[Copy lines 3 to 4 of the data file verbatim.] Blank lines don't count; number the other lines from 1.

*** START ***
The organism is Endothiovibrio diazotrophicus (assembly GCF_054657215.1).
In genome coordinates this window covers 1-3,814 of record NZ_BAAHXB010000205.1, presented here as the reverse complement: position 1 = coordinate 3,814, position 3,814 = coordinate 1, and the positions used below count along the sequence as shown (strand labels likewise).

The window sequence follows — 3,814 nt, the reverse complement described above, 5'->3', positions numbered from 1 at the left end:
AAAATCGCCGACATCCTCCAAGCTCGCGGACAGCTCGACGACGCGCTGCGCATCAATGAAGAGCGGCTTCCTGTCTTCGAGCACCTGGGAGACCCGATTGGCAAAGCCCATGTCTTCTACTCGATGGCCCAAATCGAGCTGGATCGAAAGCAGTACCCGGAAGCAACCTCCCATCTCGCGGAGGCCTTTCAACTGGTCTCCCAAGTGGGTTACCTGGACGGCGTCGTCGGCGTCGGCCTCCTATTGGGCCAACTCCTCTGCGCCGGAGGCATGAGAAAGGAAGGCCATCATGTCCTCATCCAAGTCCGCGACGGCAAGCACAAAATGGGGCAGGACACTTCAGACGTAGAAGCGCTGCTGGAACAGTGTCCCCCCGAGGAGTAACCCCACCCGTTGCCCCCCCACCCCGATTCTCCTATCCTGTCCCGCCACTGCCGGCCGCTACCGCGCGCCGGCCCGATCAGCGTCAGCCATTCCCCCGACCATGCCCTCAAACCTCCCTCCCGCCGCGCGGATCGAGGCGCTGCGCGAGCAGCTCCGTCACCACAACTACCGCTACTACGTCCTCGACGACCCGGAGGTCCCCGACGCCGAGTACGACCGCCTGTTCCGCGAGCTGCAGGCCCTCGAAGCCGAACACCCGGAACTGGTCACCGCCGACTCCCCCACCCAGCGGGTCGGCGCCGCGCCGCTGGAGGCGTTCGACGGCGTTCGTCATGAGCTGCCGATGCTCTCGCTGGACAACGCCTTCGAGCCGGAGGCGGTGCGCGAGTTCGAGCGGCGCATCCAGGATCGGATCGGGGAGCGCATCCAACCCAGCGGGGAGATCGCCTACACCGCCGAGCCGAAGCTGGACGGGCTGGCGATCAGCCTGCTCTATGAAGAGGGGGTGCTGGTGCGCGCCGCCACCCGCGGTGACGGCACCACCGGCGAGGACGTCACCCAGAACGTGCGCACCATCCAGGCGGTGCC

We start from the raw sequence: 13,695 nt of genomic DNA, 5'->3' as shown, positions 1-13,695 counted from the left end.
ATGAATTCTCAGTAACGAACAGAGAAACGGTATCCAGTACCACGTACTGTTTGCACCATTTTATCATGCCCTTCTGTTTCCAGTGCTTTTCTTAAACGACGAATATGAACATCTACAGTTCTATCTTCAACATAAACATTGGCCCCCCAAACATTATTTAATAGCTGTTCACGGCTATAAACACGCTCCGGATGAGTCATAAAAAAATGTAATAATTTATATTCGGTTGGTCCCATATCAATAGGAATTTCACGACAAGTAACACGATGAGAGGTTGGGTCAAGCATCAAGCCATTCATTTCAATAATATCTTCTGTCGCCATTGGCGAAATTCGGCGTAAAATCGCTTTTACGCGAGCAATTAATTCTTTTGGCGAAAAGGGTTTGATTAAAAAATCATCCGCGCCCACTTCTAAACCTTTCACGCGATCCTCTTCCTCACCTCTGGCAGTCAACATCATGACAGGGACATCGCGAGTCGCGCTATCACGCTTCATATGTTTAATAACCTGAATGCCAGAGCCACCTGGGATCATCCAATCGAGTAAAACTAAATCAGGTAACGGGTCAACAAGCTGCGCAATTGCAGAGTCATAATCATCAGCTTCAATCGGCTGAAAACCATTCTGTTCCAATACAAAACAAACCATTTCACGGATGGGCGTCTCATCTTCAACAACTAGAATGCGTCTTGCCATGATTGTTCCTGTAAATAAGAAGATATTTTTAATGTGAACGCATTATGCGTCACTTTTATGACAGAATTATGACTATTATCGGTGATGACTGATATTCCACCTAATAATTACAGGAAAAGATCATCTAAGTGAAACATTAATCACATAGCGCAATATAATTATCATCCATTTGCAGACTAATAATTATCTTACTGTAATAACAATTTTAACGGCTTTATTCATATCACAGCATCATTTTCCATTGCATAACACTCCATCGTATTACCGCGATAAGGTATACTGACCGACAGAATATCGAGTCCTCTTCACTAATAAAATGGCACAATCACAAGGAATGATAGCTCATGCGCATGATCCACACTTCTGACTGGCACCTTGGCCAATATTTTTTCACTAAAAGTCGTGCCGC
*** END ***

The window sequence follows — 3,814 nt, the reverse complement described above, 5'->3', positions numbered from 1 at the left end:
AAAATCGCCGACATCCTCCAAGCTCGCGGACAGCTCGACGACGCGCTGCGCATCAATGAAGAGCGGCTTCCTGTCTTCGAGCACCTGGGAGACCCGATTGGCAAAGCCCATGTCTTCTACTCGATGGCCCAAATCGAGCTGGATCGAAAGCAGTACCCGGAAGCAACCTCCCATCTCGCGGAGGCCTTTCAACTGGTCTCCCAAGTGGGTTACCTGGACGGCGTCGTCGGCGTCGGCCTCCTATTGGGCCAACTCCTCTGCGCCGGAGGCATGAGAAAGGAAGGCCATCATGTCCTCATCCAAGTCCGCGACGGCAAGCACAAAATGGGGCAGGACACTTCAGACGTAGAAGCGCTGCTGGAACAGTGTCCCCCCGAGGAGTAACCCCACCCGTTGCCCCCCCACCCCGATTCTCCTATCCTGTCCCGCCACTGCCGGCCGCTACCGCGCGCCGGCCCGATCAGCGTCAGCCATTCCCCCGACCATGCCCTCAAACCTCCCTCCCGCCGCGCGGATCGAGGCGCTGCGCGAGCAGCTCCGTCACCACAACTACCGCTACTACGTCCTCGACGACCCGGAGGTCCCCGACGCCGAGTACGACCGCCTGTTCCGCGAGCTGCAGGCCCTCGAAGCCGAACACCCGGAACTGGTCACCGCCGACTCCCCCACCCAGCGGGTCGGCGCCGCGCCGCTGGAGGCGTTCGACGGCGTTCGTCATGAGCTGCCGATGCTCTCGCTGGACAACGCCTTCGAGCCGGAGGCGGTGCGCGAGTTCGAGCGGCGCATCCAGGATCGGATCGGGGAGCGCATCCAACCCAGCGGGGAGATCGCCTACACCGCCGAGCCGAAGCTGGACGGGCTGGCGATCAGCCTGCTCTATGAAGAGGGGGTGCTGGTGCGCGCCGCCACCCGCGGTGACGGCACCACCGGCGAGGACGTCACCCAGAACGTGCGCACCATCCAGGCGGTGCC